Tresigallo: built to be a symbol of rationalist urban planning

The town of Tresigallo, located between the Valleys of Comacchio and Ferrara, is a place that was born to be a utopic ideal, a little marble gem in the middle of the green Po Valley, unlike any other village in the Agro Pontino. Despite its medieval origins, it reached is golden age in the 1930s, when former trade unionist and Minister of Agriculture Edmondo Rossoni – who was born here – had it completely rebuilt according to the principles of rationalist architecture. The new sports center, school, hospital, roads and infrastructures were designed to make Tresigallo an active town where people were the center of life, stopping the demographic “hemorrhage” towards Ferrara and leveraging the then-flourishing processing industry to create a strong bond with the surrounding territory.

Tresigallo was born as a “città di fondazione” – a city founded during the Fascist period and built according to the urban planning principles of the time – and today has become an arts town that attracts rationalist architecture experts from the whole country. Its democratic design created a tidy, “metaphysical”, almost surreal and dream-like landscape that is especially fascinating to our modern eyes, so accustomed to our city’s unruliness. It is one of the few remaining examples of pre-planned city, where architecture was meant to reflect the geometry of social relationships. Edmondo Rossoni had hoped to turn it into a corporative city where classes would collaborate, using architecture and urban planning so that the workers and entrepreneurs would be neighbors and comrades in arms, fighting for the common goal of production.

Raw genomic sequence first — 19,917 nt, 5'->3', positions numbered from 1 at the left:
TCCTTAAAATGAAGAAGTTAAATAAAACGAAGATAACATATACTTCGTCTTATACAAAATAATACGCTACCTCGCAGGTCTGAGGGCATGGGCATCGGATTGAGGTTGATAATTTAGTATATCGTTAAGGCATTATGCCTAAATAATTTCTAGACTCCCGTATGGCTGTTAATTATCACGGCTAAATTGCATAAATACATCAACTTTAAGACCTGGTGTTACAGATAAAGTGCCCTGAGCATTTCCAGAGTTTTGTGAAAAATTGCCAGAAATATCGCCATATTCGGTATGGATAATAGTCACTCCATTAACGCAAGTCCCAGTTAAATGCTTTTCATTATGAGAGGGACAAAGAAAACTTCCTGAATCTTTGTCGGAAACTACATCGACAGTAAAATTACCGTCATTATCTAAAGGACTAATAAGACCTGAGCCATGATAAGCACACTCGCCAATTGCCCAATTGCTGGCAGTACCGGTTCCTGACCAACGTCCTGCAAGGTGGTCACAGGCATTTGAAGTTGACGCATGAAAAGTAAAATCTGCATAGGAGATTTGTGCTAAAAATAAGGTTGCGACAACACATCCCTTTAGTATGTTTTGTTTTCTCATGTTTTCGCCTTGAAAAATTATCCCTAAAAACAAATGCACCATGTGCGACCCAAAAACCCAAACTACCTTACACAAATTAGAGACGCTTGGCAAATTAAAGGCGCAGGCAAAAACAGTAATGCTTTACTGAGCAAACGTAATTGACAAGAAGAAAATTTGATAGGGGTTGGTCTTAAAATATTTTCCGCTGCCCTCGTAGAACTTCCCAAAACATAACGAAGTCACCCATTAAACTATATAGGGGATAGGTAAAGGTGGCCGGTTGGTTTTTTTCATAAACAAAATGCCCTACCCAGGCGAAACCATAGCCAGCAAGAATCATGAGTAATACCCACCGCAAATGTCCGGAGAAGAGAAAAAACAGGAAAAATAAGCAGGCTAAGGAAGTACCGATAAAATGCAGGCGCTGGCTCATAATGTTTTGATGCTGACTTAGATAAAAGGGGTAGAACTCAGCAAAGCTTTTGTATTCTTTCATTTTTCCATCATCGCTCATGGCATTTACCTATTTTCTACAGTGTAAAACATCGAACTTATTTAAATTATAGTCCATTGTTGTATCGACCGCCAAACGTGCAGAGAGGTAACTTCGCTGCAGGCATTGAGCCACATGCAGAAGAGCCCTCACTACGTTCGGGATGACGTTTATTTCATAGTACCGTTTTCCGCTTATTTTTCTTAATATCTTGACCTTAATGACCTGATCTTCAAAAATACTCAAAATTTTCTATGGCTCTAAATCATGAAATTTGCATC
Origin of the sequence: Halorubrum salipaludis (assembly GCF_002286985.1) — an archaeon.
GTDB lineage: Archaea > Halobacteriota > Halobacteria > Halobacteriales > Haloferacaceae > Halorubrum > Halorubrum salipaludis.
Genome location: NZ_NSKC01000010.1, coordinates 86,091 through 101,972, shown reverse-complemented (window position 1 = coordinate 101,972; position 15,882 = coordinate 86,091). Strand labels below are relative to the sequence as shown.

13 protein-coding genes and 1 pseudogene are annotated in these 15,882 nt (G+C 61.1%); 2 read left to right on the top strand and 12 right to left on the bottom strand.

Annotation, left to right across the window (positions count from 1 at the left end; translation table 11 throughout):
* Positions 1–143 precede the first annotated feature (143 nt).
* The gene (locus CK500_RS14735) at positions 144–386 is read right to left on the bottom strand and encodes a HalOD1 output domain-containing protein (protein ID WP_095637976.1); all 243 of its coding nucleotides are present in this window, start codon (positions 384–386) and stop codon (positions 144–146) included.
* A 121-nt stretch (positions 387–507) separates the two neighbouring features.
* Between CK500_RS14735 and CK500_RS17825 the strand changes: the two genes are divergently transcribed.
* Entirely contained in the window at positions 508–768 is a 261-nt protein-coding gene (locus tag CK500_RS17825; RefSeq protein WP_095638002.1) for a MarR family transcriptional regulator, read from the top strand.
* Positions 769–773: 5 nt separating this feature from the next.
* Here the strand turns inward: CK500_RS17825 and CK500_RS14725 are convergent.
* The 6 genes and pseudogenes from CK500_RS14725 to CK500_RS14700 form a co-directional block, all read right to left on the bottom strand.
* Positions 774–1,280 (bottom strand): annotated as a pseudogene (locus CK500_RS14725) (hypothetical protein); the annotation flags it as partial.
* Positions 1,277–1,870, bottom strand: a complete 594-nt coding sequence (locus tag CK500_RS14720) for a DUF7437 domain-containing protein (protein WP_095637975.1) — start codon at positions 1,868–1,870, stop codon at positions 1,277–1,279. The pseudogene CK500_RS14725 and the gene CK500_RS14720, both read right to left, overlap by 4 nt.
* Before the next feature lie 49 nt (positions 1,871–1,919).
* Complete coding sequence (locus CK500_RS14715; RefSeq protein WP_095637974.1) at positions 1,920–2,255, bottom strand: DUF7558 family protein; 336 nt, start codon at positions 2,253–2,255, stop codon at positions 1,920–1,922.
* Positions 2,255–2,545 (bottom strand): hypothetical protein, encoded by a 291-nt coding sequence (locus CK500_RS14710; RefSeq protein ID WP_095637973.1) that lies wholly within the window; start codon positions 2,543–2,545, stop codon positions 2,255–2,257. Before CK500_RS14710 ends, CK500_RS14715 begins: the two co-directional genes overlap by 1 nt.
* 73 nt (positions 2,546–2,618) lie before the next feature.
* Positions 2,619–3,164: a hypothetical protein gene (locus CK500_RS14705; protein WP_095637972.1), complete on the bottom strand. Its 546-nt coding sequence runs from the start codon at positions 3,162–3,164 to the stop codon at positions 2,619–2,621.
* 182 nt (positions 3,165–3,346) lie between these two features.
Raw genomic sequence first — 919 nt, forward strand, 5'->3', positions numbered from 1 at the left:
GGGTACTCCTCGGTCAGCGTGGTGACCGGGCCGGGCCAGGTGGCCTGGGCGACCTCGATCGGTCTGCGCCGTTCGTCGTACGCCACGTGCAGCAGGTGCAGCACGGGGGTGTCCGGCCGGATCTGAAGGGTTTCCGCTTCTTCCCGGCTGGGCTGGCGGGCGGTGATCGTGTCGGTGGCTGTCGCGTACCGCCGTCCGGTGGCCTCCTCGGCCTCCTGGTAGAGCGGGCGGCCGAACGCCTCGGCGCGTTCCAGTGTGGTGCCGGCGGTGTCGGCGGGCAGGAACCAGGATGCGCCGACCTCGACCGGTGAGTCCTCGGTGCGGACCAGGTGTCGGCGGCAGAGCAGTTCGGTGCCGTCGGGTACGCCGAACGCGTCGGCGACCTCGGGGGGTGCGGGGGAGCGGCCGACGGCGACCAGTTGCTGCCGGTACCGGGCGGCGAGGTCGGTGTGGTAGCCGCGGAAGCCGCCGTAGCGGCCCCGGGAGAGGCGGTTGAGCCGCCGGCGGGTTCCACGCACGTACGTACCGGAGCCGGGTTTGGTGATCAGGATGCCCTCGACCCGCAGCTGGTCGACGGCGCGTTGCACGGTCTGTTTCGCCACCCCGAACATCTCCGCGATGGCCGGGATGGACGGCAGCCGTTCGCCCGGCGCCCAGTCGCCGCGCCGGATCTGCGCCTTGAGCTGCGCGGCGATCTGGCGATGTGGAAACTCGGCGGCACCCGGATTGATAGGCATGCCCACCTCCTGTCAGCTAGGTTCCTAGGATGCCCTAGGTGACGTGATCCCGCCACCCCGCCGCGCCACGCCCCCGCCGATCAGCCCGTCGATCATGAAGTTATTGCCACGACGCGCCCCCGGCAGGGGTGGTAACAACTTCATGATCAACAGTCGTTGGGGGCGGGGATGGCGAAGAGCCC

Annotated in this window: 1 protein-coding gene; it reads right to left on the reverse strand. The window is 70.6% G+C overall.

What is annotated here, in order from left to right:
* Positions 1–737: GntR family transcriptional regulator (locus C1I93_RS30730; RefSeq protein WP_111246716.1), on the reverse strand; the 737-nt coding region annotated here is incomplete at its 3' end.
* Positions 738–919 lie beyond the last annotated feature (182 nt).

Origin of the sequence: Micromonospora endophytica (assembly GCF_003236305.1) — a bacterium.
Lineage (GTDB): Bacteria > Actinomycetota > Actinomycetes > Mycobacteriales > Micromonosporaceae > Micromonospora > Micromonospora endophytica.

After decades of oblivion after the Second World War, in the past few years a new light has been shed on Tresigallo’s architectural value, earning it a spot amongst the Borghi Autentici d’Italia (“Authentic Villages of Italy”).

Photos via:
Daniele Cirelli

October 30, 2018

Tresigallo: built to be a symbol of rationalist urban planning